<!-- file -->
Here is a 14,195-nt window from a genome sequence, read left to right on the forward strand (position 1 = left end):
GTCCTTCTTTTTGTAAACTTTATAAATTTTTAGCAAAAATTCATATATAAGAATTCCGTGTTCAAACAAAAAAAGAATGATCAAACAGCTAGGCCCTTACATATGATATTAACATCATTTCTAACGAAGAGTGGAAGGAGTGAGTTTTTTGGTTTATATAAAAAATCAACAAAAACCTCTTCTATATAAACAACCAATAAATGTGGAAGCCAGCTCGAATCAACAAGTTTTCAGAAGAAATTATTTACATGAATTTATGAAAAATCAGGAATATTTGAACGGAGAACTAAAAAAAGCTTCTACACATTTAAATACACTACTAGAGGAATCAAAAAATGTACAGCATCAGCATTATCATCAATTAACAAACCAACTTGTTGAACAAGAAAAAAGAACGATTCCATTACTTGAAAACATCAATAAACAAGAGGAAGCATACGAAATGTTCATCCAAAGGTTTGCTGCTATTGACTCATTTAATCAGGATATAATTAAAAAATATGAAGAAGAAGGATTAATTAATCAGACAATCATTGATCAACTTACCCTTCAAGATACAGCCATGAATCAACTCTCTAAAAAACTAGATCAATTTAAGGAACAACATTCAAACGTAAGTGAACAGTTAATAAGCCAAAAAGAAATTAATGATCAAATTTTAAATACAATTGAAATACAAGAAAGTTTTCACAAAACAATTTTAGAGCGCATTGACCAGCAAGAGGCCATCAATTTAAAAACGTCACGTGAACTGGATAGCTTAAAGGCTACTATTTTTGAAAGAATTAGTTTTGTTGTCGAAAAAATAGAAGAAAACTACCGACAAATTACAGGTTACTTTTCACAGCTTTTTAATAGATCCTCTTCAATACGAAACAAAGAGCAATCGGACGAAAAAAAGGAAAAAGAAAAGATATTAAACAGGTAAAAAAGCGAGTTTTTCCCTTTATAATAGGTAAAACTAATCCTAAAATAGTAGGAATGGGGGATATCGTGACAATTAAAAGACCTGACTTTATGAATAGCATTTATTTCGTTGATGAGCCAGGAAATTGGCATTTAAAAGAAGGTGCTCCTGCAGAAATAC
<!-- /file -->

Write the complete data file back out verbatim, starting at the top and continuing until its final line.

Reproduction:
Here is a 14,195-nt window from a genome sequence, read left to right on the forward strand (position 1 = left end):
GTCCTTCTTTTTGTAAACTTTATAAATTTTTAGCAAAAATTCATATATAAGAATTCCGTGTTCAAACAAAAAAAGAATGATCAAACAGCTAGGCCCTTACATATGATATTAACATCATTTCTAACGAAGAGTGGAAGGAGTGAGTTTTTTGGTTTATATAAAAAATCAACAAAAACCTCTTCTATATAAACAACCAATAAATGTGGAAGCCAGCTCGAATCAACAAGTTTTCAGAAGAAATTATTTACATGAATTTATGAAAAATCAGGAATATTTGAACGGAGAACTAAAAAAAGCTTCTACACATTTAAATACACTACTAGAGGAATCAAAAAATGTACAGCATCAGCATTATCATCAATTAACAAACCAACTTGTTGAACAAGAAAAAAGAACGATTCCATTACTTGAAAACATCAATAAACAAGAGGAAGCATACGAAATGTTCATCCAAAGGTTTGCTGCTATTGACTCATTTAATCAGGATATAATTAAAAAATATGAAGAAGAAGGATTAATTAATCAGACAATCATTGATCAACTTACCCTTCAAGATACAGCCATGAATCAACTCTCTAAAAAACTAGATCAATTTAAGGAACAACATTCAAACGTAAGTGAACAGTTAATAAGCCAAAAAGAAATTAATGATCAAATTTTAAATACAATTGAAATACAAGAAAGTTTTCACAAAACAATTTTAGAGCGCATTGACCAGCAAGAGGCCATCAATTTAAAAACGTCACGTGAACTGGATAGCTTAAAGGCTACTATTTTTGAAAGAATTAGTTTTGTTGTCGAAAAAATAGAAGAAAACTACCGACAAATTACAGGTTACTTTTCACAGCTTTTTAATAGATCCTCTTCAATACGAAACAAAGAGCAATCGGACGAAAAAAAGGAAAAAGAAAAGATATTAAACAGGTAAAAAAGCGAGTTTTTCCCTTTATAATAGGTAAAACTAATCCTAAAATAGTAGGAATGGGGGATATCGTGACAATTAAAAGACCTGACTTTATGAATAGCATTTATTTCGTTGATGAGCCAGGAAATTGGCATTTAAAAGAAGGTGCTCCTGCAGAAATAC